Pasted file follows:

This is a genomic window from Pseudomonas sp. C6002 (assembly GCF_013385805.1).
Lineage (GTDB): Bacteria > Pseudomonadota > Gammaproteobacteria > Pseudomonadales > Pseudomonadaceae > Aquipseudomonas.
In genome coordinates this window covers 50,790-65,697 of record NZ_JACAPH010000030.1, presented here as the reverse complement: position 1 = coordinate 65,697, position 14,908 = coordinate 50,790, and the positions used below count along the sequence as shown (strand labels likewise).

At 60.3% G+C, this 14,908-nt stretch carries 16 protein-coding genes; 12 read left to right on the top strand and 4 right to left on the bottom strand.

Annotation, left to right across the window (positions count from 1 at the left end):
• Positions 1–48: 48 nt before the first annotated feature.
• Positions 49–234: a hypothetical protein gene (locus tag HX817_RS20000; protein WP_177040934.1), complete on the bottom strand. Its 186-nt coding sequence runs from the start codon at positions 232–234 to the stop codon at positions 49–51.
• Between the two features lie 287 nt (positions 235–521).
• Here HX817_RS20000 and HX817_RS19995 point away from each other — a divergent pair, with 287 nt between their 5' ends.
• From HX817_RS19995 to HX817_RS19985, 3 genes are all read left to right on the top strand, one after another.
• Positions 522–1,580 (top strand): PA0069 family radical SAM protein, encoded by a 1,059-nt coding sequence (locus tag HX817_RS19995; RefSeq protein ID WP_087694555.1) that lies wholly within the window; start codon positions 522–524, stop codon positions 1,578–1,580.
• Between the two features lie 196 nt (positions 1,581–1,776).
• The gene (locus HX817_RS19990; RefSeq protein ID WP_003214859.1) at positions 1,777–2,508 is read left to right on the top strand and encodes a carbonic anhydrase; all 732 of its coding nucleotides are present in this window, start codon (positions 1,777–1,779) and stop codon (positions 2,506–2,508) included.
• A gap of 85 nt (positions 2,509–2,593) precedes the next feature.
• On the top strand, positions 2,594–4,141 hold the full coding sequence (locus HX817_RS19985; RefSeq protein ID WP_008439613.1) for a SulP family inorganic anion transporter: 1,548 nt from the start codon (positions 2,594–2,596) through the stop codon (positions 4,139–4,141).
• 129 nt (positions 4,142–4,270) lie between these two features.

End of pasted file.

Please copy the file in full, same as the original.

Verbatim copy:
This is a genomic window from Pseudomonas sp. C6002 (assembly GCF_013385805.1).
Lineage (GTDB): Bacteria > Pseudomonadota > Gammaproteobacteria > Pseudomonadales > Pseudomonadaceae > Aquipseudomonas.
In genome coordinates this window covers 50,790-65,697 of record NZ_JACAPH010000030.1, presented here as the reverse complement: position 1 = coordinate 65,697, position 14,908 = coordinate 50,790, and the positions used below count along the sequence as shown (strand labels likewise).

At 60.3% G+C, this 14,908-nt stretch carries 16 protein-coding genes; 12 read left to right on the top strand and 4 right to left on the bottom strand.

Annotation, left to right across the window (positions count from 1 at the left end):
• Positions 1–48: 48 nt before the first annotated feature.
• Positions 49–234: a hypothetical protein gene (locus tag HX817_RS20000; protein WP_177040934.1), complete on the bottom strand. Its 186-nt coding sequence runs from the start codon at positions 232–234 to the stop codon at positions 49–51.
• Between the two features lie 287 nt (positions 235–521).
• Here HX817_RS20000 and HX817_RS19995 point away from each other — a divergent pair, with 287 nt between their 5' ends.
• From HX817_RS19995 to HX817_RS19985, 3 genes are all read left to right on the top strand, one after another.
• Positions 522–1,580 (top strand): PA0069 family radical SAM protein, encoded by a 1,059-nt coding sequence (locus tag HX817_RS19995; RefSeq protein ID WP_087694555.1) that lies wholly within the window; start codon positions 522–524, stop codon positions 1,578–1,580.
• Between the two features lie 196 nt (positions 1,581–1,776).
• The gene (locus HX817_RS19990; RefSeq protein ID WP_003214859.1) at positions 1,777–2,508 is read left to right on the top strand and encodes a carbonic anhydrase; all 732 of its coding nucleotides are present in this window, start codon (positions 1,777–1,779) and stop codon (positions 2,506–2,508) included.
• A gap of 85 nt (positions 2,509–2,593) precedes the next feature.
• On the top strand, positions 2,594–4,141 hold the full coding sequence (locus HX817_RS19985; RefSeq protein ID WP_008439613.1) for a SulP family inorganic anion transporter: 1,548 nt from the start codon (positions 2,594–2,596) through the stop codon (positions 4,139–4,141).
• 129 nt (positions 4,142–4,270) lie between these two features.